=Thinking in Circles.= Habit means automatic, subconscious activity, with the least expenditure of energy and the least amount of fatigue. We have already noted the ease with which heart and diaphragm muscles carry on their work from the beginning of life to its end. Anything relegated to the subconscious mind can be kept up almost indefinitely without tire, and to this subconscious type of activity belong the thoughts of a chronic insomniac. Despite all assertions to the contrary, his conscious mind is not really awake. If he is questioned about the happenings of the night, he is likely to have been unaware of the most audible noises. The thoughts that run through his brain are not new, constructive, energy-consuming thoughts, but the same old thoughts that have been going around in circles for days and weeks at a time.
It is true that a person sometimes chooses to wake up and do his constructive planning in the night. This kind of thought does bring fatigue, up to a certain point. After that the body hastens its rate of repair or automatically goes to sleep. Activity of this kind is always a matter of choice. He who really prefers sleep will shut the drawers containing the day’s business and leave them shut until morning.
=Day-Dreaming at Night.= However, the man who makes a practice of staying awake rarely does much real thinking. He lets the thoughts run through his mind as they will, builds air-castles of things he would like to do and can’t, or other kinds of air-castles about the disastrous effects of his insomnia on the day that is to come; he worries over his health, or his finances, and grieves over his sorrows. He is really indulging himself, thinking the thoughts he likes most to think, and these consume but little energy. Like a horse that knows the rounds, they can go jogging on indefinitely without guidance from the driver.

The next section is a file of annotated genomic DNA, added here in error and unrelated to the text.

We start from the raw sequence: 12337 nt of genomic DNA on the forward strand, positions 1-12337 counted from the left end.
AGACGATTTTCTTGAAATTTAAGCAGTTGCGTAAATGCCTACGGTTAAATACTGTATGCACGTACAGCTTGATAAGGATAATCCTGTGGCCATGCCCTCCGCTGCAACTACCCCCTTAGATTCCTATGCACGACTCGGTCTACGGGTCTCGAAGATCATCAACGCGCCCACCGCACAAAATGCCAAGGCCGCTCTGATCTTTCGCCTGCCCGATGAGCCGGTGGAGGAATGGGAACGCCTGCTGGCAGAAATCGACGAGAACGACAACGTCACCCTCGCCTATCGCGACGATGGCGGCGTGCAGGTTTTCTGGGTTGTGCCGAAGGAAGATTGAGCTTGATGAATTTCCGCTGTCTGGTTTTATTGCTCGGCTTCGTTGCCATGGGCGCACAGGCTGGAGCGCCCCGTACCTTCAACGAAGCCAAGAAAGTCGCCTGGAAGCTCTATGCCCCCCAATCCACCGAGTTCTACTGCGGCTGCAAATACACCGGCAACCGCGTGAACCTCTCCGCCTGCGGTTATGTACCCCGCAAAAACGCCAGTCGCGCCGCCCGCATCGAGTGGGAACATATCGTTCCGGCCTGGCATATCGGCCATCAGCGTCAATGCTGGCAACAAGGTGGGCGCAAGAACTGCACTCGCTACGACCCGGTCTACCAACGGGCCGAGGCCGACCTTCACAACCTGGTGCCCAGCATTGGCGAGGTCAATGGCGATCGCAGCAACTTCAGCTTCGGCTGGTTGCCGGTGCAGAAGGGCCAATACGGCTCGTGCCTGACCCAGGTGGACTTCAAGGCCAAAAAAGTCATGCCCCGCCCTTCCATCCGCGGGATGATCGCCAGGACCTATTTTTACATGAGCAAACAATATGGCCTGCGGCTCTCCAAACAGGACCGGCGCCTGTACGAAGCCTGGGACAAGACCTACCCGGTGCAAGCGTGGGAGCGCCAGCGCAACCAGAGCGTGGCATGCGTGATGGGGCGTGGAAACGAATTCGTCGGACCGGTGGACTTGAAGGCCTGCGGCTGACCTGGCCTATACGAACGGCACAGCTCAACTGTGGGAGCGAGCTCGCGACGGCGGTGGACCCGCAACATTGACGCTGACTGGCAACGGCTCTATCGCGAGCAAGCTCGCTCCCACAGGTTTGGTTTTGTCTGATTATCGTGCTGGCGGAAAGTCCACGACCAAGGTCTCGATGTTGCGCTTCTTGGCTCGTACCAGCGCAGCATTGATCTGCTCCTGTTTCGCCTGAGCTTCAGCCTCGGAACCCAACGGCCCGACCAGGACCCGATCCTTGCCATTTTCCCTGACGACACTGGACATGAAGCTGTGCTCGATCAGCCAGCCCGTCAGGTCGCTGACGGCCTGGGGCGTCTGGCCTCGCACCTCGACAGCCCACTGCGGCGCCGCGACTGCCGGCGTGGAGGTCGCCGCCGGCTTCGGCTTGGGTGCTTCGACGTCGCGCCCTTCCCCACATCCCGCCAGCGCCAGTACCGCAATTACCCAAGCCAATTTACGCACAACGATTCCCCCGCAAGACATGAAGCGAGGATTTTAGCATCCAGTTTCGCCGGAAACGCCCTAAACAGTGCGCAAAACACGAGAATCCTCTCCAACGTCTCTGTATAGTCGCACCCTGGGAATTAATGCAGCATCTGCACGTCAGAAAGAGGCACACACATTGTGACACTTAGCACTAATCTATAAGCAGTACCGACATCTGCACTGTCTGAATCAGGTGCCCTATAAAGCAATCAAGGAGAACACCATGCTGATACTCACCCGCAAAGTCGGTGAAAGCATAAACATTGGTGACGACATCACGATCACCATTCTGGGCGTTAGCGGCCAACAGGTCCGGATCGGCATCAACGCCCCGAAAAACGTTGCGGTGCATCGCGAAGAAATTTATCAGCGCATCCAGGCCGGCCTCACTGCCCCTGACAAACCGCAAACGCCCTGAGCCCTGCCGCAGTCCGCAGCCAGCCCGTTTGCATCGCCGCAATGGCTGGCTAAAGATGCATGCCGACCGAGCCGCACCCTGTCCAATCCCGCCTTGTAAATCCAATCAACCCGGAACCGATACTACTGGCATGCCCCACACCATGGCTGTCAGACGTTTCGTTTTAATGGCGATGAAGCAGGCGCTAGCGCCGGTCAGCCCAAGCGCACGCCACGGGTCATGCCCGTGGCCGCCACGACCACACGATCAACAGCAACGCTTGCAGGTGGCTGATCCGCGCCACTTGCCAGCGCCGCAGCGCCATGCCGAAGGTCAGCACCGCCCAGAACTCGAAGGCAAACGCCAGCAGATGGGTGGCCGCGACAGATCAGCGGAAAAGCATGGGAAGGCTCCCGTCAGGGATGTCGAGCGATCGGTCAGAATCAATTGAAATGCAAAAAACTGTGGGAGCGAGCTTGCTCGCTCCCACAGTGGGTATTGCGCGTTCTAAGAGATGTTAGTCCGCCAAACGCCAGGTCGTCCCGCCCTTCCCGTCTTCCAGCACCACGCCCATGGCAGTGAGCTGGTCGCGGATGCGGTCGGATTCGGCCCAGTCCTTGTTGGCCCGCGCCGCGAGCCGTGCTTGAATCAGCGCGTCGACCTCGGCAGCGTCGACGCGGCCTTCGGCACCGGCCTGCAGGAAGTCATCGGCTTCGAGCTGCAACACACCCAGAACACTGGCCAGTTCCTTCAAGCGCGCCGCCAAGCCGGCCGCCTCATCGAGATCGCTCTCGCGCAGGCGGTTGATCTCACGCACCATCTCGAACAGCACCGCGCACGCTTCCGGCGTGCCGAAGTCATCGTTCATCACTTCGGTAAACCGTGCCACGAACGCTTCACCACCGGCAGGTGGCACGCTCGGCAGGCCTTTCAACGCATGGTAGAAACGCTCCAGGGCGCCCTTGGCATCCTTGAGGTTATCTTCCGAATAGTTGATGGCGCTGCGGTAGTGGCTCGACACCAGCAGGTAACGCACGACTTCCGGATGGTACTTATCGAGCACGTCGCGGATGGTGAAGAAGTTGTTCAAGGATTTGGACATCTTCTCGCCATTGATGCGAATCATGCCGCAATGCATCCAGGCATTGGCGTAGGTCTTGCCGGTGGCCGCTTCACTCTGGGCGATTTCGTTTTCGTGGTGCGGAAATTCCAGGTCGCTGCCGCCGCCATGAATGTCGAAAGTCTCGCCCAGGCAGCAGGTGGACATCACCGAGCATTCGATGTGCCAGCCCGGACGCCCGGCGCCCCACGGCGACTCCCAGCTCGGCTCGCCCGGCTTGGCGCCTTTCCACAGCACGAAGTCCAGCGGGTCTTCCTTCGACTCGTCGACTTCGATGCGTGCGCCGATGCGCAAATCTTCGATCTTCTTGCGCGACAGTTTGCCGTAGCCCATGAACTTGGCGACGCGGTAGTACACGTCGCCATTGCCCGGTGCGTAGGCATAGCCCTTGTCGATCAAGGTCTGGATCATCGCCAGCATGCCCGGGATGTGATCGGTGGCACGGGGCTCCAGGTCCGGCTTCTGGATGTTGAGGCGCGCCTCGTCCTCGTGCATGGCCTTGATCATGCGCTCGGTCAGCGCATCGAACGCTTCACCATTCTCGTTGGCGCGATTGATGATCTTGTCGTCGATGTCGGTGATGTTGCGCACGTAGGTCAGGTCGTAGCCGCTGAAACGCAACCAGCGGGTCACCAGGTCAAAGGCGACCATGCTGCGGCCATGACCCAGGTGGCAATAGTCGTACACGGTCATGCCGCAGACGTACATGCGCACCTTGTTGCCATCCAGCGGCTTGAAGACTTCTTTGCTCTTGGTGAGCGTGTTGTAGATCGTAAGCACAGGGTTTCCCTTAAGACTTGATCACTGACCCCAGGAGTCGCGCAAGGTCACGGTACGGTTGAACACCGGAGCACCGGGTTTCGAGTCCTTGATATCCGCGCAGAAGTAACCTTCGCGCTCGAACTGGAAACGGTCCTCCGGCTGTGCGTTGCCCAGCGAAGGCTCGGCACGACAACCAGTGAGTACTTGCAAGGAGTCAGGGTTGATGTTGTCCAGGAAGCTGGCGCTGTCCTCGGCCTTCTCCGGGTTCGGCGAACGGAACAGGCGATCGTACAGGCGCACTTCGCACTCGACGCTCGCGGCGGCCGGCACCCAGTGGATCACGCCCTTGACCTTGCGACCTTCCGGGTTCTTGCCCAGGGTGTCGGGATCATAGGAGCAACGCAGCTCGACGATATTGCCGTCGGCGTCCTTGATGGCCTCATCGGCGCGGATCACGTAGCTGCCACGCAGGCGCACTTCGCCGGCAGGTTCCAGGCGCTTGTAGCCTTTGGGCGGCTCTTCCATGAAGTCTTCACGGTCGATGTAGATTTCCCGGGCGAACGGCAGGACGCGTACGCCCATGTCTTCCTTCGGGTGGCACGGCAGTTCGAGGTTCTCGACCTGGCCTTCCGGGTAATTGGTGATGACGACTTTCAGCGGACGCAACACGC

=Tossing and Fretting.= The thing that tires is not the insomnia but the emotion over the insomnia. If people who fail to sleep are perpetually fagged out, it is not from loss of sleep, but from worry and tossing. Often they spend a good deal of the night feeling sorry for themselves. They turn and toss, exclaiming with each turn: “Why don’t I sleep? How badly I shall feel to-morrow! What a night! What a night!” Such a spree of emotionalism can hardly fail to tire, but it is not fair to blame the insomnia.
He who makes up his mind to it can rest almost as well without sleep as with it, provided he keeps his mind calm and his body relaxed. “Decent hygienic conditions” demand not necessarily eight hours of sleep but eight hours of quiet rest in bed. Tossing about drives away sleep and uses up energy. I make it a rule that my patients shall not turn over more than four times during the night. This is more important than that they should sleep. To be sure, I do not stay awake to enforce the rule, but most people catch the idea very quickly and before they know it they are sleeping.